Deflazacort Improves Muscle Strength, Functional Outcomes in Duchenne Muscular Dystrophy

boy wheelchair muscular dystrophy
boy wheelchair muscular dystrophy
Over 52 weeks, patients taking deflazacort experienced improved muscle strength and less weight gain compared with prednisone.

Phase 3 data comparing deflazacort and prednisone indicate that deflazacort improves muscle strength and causes less weight gain than prednisone compared with placebo. The data, published in Neurology,1 have been submitted as support for Marathon Pharmaceutical’s New Drug Application (NDA) for deflazacort, which was granted Priority Review by the US Food and Drug Administration (FDA) for the treatment of Duchenne muscular dystrophy.

The complete data support the daily use of deflazacort to help preserve muscle strength in patients with Duchenne muscular dystrophy.

“Corticosteroids are the only treatment that increases muscle strength in boys with Duchenne muscular dystrophy. Importantly, this study showed that both deflazacort and prednisone increase strength over placebo, and deflazacort is associated with less weight gain than prednisone,” study investigator and lead author Robert C. Griggs, MD, of the University of Rochester in New York, said in a statement.2 “With currently no FDA-approved treatment for Duchenne and no cure, deflazacort may provide an important treatment option for delaying the progression of Duchenne.”

The double-blind, randomized, placebo-controlled, multicenter study evaluated muscle strength over a 52-week period in 196 boys aged 5 to 15 years with Duchenne muscular dystrophy. The study included a 12-week phase 1 period in which participants were randomly assigned to receive deflazacort 0.9 mg/kg/d, 1.2 mg/kg/d, prednisone 0.75 mg/kg/d, or placebo. In phase 2, which ran for an additional 40 weeks, participants in the treatment groups continued treatment and those assigned to placebo in phase 1 were randomly assigned to 1 of the 3 treatment groups.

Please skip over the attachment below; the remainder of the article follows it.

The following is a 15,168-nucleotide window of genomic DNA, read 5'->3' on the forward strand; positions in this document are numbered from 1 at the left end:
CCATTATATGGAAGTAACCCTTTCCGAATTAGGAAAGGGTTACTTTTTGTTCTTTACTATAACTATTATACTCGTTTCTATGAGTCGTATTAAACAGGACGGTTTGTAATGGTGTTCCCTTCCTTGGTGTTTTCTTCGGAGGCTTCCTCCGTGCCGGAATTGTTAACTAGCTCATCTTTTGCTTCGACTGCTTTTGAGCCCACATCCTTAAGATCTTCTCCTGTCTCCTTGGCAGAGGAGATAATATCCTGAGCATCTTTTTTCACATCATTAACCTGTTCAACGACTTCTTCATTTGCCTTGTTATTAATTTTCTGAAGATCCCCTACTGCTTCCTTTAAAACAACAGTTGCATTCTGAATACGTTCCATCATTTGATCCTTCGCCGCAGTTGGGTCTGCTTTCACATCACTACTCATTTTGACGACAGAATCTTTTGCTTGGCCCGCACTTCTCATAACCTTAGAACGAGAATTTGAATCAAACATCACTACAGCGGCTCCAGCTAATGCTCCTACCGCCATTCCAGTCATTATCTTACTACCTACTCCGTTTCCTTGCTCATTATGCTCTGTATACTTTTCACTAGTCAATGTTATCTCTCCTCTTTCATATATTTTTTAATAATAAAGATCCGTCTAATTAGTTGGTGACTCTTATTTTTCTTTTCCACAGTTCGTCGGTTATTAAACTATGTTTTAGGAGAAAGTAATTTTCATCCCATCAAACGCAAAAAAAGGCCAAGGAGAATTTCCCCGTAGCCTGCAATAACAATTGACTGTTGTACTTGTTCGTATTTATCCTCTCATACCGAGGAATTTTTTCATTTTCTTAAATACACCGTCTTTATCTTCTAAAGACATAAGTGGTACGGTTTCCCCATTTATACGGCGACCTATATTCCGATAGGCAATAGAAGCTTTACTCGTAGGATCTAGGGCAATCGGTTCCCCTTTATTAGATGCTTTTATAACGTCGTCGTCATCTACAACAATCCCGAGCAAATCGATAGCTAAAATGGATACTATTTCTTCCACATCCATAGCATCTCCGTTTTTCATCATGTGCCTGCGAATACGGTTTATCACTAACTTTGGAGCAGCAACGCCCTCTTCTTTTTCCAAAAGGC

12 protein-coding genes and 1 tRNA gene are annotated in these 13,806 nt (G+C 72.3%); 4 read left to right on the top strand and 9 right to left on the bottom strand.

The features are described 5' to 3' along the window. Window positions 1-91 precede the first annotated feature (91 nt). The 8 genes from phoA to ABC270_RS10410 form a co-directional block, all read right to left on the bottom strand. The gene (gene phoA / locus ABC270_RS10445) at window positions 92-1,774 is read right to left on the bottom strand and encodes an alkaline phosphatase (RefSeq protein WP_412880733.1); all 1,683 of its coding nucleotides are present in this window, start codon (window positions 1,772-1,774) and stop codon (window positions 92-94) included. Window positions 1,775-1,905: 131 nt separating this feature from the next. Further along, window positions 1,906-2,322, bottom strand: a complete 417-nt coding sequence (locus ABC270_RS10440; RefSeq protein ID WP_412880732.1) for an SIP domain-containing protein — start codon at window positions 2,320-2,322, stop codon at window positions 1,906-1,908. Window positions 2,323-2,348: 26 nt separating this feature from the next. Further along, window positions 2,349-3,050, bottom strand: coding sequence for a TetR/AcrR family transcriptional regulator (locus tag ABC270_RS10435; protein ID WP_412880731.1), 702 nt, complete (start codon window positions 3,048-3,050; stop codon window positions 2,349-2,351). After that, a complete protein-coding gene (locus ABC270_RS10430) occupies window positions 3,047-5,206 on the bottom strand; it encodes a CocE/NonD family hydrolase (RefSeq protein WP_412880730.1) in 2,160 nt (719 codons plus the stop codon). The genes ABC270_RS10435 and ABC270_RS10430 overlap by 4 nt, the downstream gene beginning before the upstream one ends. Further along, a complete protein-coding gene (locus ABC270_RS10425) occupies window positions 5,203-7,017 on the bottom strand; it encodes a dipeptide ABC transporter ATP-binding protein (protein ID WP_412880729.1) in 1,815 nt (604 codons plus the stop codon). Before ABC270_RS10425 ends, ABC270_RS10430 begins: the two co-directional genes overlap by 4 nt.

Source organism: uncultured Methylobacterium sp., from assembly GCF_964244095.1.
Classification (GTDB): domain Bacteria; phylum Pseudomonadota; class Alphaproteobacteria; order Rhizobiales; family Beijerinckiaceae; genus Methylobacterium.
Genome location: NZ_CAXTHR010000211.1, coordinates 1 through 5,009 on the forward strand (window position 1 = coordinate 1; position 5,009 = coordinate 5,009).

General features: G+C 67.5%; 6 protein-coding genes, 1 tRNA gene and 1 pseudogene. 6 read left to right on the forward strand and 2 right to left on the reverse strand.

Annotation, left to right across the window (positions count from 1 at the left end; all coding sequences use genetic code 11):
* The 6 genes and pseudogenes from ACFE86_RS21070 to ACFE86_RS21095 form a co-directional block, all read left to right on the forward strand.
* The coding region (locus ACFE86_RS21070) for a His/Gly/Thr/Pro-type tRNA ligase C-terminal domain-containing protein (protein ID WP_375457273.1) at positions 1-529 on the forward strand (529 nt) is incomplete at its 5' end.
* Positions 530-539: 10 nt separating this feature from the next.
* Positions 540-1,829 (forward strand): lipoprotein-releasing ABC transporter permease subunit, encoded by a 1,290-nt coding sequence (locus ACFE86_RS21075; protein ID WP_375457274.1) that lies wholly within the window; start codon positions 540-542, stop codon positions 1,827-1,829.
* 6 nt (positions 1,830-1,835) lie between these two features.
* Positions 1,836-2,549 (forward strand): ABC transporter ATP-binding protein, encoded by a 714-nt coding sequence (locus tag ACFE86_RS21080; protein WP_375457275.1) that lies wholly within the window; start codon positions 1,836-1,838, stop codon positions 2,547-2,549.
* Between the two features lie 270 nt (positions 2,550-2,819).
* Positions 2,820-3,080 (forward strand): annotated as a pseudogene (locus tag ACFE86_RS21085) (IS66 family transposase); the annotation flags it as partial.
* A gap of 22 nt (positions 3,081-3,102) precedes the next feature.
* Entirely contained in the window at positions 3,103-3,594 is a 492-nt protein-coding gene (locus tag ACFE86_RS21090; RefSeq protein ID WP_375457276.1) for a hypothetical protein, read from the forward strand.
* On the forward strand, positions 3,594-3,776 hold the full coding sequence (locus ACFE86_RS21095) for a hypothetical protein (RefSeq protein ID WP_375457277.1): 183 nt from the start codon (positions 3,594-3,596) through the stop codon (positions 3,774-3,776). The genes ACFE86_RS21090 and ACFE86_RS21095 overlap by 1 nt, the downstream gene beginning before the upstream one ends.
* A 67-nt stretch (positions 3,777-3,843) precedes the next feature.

In phase 1, a statistically significant improvement in muscle strength was observed at 12 weeks for deflazacort 0.9 mg/kg/d (0.25 vs 20.1, P = .017, 95% CI 0.04-0.46), deflazacort 1.2 mg/kg/d (0.36 vs 20.1, P = .0003, 95% CI 0.14-0.57), and prednisone 0.75 mg/kg/d (0.37 vs 20.1, P = .0002, 95% CI 0.15-0.59) compared with placebo. Additionally, statistically significant improvements in motor function in time from supine to standing (deflazacort 0.9 mg/kg/d [P = .0018], deflazacort 1.2 mg/kg/d [P = .0002], prednisone [P = .0016]); time to climb 4 stairs (P < .0001 for all treatment groups); and time to run or walk 30 feet (P < .0001 for all treatment groups) were observed in all 3 treatment groups compared to placebo.

In phase 2, participants randomly assigned to receive either dose of deflazacort continued to see improved muscle strength through weeks 12 to 52 while worsening strength was observed in participants taking prednisone. Notably, a significant improvement in average muscle strength from week 12 to 52 was observed in the deflazacort 0.9 mg/kg/d group compared with the prednisone group (least squares [LS] mean 0.29, P = .044, 95% CI 0.08-0.49). Those receiving deflazacort 1.2 mg/kg/d saw improvement, but it was not statistically significant (LS mean 0.16, P = .18, 95% CI 20.06-0.37).